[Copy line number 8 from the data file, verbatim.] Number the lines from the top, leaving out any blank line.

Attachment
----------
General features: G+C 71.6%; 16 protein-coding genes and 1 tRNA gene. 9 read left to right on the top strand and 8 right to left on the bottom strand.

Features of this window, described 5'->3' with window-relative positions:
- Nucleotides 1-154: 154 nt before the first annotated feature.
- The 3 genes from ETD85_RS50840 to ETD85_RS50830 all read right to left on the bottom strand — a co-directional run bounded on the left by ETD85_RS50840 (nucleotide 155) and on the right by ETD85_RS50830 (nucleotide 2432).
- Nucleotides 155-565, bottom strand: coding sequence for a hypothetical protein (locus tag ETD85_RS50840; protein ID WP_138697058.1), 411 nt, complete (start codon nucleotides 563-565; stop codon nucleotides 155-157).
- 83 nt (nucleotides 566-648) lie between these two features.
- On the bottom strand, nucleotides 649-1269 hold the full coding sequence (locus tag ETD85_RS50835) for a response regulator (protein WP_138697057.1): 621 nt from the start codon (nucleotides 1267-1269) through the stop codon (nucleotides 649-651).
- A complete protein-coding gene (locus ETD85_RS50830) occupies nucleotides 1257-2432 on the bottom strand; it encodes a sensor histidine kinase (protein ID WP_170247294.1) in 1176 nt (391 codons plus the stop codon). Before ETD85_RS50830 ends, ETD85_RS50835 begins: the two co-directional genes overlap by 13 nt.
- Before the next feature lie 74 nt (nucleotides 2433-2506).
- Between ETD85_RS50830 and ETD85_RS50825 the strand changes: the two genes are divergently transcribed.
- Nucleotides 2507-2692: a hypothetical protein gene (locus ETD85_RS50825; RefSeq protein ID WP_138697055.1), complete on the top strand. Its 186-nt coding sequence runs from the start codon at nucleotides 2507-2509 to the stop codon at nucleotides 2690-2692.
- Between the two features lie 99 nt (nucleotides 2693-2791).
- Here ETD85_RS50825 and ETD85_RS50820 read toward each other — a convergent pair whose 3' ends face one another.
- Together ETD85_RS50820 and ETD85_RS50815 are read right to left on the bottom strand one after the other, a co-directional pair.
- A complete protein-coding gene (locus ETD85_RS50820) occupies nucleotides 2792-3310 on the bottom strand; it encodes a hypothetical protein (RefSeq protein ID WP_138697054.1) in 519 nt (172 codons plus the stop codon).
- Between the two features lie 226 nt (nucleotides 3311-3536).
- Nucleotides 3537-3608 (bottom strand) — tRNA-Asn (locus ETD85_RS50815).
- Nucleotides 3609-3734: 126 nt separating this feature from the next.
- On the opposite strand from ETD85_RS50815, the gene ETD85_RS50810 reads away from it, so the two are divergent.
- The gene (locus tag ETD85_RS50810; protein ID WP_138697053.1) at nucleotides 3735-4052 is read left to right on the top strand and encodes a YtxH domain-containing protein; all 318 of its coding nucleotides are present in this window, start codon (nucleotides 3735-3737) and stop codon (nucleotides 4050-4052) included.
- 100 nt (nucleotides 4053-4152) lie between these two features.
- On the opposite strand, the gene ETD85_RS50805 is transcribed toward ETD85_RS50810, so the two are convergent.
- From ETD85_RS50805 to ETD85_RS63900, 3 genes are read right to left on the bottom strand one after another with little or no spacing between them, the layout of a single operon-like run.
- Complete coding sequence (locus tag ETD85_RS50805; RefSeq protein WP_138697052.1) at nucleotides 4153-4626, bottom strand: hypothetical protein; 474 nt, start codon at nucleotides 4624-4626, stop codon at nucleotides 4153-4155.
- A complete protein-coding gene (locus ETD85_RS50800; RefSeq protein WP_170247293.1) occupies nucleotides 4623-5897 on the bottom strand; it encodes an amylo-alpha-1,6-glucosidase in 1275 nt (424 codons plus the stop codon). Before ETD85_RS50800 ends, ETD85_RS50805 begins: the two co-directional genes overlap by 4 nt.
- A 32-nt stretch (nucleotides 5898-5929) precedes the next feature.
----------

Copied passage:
- A complete protein-coding gene (locus ETD85_RS50830) occupies nucleotides 1257-2432 on the bottom strand; it encodes a sensor histidine kinase (protein ID WP_170247294.1) in 1176 nt (391 codons plus the stop codon). Before ETD85_RS50830 ends, ETD85_RS50835 begins: the two co-directional genes overlap by 13 nt.